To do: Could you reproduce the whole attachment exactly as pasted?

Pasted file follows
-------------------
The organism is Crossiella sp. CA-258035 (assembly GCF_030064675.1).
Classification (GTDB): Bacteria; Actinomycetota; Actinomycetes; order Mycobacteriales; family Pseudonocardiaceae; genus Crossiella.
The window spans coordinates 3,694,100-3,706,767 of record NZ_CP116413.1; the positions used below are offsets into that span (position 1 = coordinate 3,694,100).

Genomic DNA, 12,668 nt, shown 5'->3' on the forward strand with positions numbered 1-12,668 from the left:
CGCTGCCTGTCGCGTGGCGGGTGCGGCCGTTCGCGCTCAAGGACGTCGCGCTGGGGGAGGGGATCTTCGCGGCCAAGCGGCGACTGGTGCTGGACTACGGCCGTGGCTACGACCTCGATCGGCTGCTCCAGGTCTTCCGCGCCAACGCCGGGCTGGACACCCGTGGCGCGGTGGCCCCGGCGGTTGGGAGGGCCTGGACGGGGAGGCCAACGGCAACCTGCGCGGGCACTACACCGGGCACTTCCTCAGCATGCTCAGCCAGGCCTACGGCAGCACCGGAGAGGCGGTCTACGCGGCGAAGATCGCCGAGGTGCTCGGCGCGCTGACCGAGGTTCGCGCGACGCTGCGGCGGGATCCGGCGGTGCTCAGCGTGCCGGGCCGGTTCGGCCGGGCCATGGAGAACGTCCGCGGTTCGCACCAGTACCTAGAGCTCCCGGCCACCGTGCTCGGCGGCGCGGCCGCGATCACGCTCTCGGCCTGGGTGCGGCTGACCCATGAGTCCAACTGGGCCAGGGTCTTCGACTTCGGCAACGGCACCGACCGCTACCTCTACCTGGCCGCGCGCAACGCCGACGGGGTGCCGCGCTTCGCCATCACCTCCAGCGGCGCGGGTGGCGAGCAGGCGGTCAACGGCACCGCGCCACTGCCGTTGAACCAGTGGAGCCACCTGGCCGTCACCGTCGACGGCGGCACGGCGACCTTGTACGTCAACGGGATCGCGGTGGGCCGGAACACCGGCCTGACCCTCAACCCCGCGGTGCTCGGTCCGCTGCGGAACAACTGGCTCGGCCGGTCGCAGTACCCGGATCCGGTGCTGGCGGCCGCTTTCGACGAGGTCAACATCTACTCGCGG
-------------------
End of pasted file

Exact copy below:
The organism is Crossiella sp. CA-258035 (assembly GCF_030064675.1).
Classification (GTDB): Bacteria; Actinomycetota; Actinomycetes; order Mycobacteriales; family Pseudonocardiaceae; genus Crossiella.
The window spans coordinates 3,694,100-3,706,767 of record NZ_CP116413.1; the positions used below are offsets into that span (position 1 = coordinate 3,694,100).

Genomic DNA, 12,668 nt, shown 5'->3' on the forward strand with positions numbered 1-12,668 from the left:
CGCTGCCTGTCGCGTGGCGGGTGCGGCCGTTCGCGCTCAAGGACGTCGCGCTGGGGGAGGGGATCTTCGCGGCCAAGCGGCGACTGGTGCTGGACTACGGCCGTGGCTACGACCTCGATCGGCTGCTCCAGGTCTTCCGCGCCAACGCCGGGCTGGACACCCGTGGCGCGGTGGCCCCGGCGGTTGGGAGGGCCTGGACGGGGAGGCCAACGGCAACCTGCGCGGGCACTACACCGGGCACTTCCTCAGCATGCTCAGCCAGGCCTACGGCAGCACCGGAGAGGCGGTCTACGCGGCGAAGATCGCCGAGGTGCTCGGCGCGCTGACCGAGGTTCGCGCGACGCTGCGGCGGGATCCGGCGGTGCTCAGCGTGCCGGGCCGGTTCGGCCGGGCCATGGAGAACGTCCGCGGTTCGCACCAGTACCTAGAGCTCCCGGCCACCGTGCTCGGCGGCGCGGCCGCGATCACGCTCTCGGCCTGGGTGCGGCTGACCCATGAGTCCAACTGGGCCAGGGTCTTCGACTTCGGCAACGGCACCGACCGCTACCTCTACCTGGCCGCGCGCAACGCCGACGGGGTGCCGCGCTTCGCCATCACCTCCAGCGGCGCGGGTGGCGAGCAGGCGGTCAACGGCACCGCGCCACTGCCGTTGAACCAGTGGAGCCACCTGGCCGTCACCGTCGACGGCGGCACGGCGACCTTGTACGTCAACGGGATCGCGGTGGGCCGGAACACCGGCCTGACCCTCAACCCCGCGGTGCTCGGTCCGCTGCGGAACAACTGGCTCGGCCGGTCGCAGTACCCGGATCCGGTGCTGGCGGCCGCTTTCGACGAGGTCAACATCTACTCGCGG